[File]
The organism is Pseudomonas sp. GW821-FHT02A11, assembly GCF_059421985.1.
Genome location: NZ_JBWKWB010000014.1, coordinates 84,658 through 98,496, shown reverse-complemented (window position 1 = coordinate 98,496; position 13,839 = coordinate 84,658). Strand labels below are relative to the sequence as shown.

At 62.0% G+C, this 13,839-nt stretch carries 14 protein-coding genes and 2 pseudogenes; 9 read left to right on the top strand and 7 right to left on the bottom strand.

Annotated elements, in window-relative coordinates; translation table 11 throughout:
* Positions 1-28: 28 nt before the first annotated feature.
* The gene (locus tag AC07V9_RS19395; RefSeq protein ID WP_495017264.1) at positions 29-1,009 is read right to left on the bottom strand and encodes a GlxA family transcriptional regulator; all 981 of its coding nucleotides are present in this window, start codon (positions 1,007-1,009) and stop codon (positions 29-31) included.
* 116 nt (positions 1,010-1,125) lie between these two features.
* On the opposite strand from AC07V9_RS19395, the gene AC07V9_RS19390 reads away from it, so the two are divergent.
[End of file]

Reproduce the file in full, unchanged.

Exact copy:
The organism is Pseudomonas sp. GW821-FHT02A11, assembly GCF_059421985.1.
Genome location: NZ_JBWKWB010000014.1, coordinates 84,658 through 98,496, shown reverse-complemented (window position 1 = coordinate 98,496; position 13,839 = coordinate 84,658). Strand labels below are relative to the sequence as shown.

At 62.0% G+C, this 13,839-nt stretch carries 14 protein-coding genes and 2 pseudogenes; 9 read left to right on the top strand and 7 right to left on the bottom strand.

Annotated elements, in window-relative coordinates; translation table 11 throughout:
* Positions 1-28: 28 nt before the first annotated feature.
* The gene (locus tag AC07V9_RS19395; RefSeq protein ID WP_495017264.1) at positions 29-1,009 is read right to left on the bottom strand and encodes a GlxA family transcriptional regulator; all 981 of its coding nucleotides are present in this window, start codon (positions 1,007-1,009) and stop codon (positions 29-31) included.
* 116 nt (positions 1,010-1,125) lie between these two features.
* On the opposite strand from AC07V9_RS19395, the gene AC07V9_RS19390 reads away from it, so the two are divergent.